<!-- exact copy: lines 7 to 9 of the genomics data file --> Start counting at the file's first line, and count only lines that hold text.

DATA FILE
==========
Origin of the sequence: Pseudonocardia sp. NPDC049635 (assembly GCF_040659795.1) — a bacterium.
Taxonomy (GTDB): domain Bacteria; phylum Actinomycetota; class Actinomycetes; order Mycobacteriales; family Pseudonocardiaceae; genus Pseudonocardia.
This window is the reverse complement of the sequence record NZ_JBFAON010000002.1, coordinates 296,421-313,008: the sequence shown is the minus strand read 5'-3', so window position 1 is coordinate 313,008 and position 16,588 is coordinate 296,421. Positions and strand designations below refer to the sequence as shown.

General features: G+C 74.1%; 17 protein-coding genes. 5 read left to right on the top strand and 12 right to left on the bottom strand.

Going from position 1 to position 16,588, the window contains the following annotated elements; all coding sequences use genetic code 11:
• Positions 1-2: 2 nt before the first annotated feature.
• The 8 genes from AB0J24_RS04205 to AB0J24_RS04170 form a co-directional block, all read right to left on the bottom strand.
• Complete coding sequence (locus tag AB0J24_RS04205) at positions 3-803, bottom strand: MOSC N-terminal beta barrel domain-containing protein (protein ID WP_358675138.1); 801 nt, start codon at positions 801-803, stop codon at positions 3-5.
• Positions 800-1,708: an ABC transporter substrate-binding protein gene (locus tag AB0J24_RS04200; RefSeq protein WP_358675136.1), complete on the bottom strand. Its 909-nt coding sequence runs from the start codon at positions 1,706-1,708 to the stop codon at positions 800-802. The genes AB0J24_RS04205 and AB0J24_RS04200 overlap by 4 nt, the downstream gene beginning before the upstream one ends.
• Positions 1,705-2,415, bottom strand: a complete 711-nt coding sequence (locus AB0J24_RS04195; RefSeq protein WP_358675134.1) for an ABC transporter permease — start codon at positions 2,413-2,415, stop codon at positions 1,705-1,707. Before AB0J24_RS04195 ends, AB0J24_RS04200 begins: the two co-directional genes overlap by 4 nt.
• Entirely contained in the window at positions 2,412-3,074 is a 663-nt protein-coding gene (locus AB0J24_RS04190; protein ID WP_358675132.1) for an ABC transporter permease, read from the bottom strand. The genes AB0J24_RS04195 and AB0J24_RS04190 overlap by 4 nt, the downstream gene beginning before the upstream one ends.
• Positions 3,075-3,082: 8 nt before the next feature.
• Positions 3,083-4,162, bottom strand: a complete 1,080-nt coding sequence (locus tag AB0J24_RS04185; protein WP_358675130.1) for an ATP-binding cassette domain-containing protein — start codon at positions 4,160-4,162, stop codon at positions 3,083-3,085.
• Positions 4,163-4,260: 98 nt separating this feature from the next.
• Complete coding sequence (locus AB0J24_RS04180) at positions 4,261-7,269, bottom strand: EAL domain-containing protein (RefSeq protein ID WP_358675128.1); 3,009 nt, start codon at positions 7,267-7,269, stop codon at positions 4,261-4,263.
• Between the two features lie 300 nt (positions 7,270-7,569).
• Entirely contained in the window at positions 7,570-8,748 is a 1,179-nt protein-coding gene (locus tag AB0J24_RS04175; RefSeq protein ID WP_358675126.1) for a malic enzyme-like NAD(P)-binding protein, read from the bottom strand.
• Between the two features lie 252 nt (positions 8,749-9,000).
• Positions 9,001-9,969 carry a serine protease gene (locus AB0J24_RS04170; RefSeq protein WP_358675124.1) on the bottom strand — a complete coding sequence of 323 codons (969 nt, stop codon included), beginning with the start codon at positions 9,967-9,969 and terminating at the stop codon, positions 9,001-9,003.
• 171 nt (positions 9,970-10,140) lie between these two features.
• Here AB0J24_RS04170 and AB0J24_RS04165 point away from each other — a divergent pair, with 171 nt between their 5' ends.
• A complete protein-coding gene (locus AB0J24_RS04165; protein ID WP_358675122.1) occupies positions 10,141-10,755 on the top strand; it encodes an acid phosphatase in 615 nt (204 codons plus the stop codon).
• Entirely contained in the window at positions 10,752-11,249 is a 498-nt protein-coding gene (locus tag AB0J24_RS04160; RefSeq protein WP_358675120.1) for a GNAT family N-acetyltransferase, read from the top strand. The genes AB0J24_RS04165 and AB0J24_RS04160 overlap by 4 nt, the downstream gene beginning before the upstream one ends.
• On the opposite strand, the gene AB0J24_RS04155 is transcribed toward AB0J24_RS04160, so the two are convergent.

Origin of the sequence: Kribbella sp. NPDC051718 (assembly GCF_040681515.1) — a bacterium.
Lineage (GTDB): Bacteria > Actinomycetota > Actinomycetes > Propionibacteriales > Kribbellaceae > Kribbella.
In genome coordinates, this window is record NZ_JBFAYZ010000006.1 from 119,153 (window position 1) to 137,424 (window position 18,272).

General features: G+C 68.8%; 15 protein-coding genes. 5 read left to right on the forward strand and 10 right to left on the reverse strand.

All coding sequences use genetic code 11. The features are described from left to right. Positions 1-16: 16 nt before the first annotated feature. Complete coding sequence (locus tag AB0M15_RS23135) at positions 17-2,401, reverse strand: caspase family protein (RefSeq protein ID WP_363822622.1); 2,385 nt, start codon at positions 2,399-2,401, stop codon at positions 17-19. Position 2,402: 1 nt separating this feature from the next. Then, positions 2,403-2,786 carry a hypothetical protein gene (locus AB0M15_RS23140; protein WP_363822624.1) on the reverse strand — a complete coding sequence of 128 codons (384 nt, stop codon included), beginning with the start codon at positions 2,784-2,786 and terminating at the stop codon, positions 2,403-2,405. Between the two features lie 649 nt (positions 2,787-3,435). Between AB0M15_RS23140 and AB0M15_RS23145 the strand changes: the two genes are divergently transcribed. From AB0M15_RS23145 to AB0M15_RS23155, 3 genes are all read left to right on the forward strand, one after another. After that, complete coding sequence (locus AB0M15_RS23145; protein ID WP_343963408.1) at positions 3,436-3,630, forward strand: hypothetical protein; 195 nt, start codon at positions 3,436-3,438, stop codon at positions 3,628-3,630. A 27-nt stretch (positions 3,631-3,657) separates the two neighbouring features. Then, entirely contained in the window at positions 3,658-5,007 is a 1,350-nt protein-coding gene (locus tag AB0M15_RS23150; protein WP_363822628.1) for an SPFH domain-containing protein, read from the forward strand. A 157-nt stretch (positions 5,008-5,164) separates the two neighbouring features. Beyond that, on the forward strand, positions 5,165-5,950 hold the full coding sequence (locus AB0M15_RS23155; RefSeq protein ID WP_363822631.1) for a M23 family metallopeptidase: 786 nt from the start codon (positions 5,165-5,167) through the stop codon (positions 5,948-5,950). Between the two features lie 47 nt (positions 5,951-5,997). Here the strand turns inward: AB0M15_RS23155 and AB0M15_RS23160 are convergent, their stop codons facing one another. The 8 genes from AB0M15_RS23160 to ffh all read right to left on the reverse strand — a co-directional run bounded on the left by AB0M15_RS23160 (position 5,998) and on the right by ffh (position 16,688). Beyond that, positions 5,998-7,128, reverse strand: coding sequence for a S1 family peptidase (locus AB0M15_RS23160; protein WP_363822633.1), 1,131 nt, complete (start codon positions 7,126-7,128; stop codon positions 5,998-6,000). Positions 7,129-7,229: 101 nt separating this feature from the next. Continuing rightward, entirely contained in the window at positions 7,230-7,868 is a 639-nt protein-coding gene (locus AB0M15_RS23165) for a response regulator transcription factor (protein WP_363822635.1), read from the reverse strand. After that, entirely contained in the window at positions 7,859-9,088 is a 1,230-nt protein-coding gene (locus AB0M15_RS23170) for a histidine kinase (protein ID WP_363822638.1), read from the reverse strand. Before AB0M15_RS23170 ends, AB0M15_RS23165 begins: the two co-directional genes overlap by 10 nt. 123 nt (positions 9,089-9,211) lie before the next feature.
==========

• The 8 genes from AB0J24_RS04205 to AB0J24_RS04170 form a co-directional block, all read right to left on the bottom strand.
• Complete coding sequence (locus tag AB0J24_RS04205) at positions 3-803, bottom strand: MOSC N-terminal beta barrel domain-containing protein (protein ID WP_358675138.1); 801 nt, start codon at positions 801-803, stop codon at positions 3-5.
• Positions 800-1,708: an ABC transporter substrate-binding protein gene (locus tag AB0J24_RS04200; RefSeq protein WP_358675136.1), complete on the bottom strand. Its 909-nt coding sequence runs from the start codon at positions 1,706-1,708 to the stop codon at positions 800-802. The genes AB0J24_RS04205 and AB0J24_RS04200 overlap by 4 nt, the downstream gene beginning before the upstream one ends.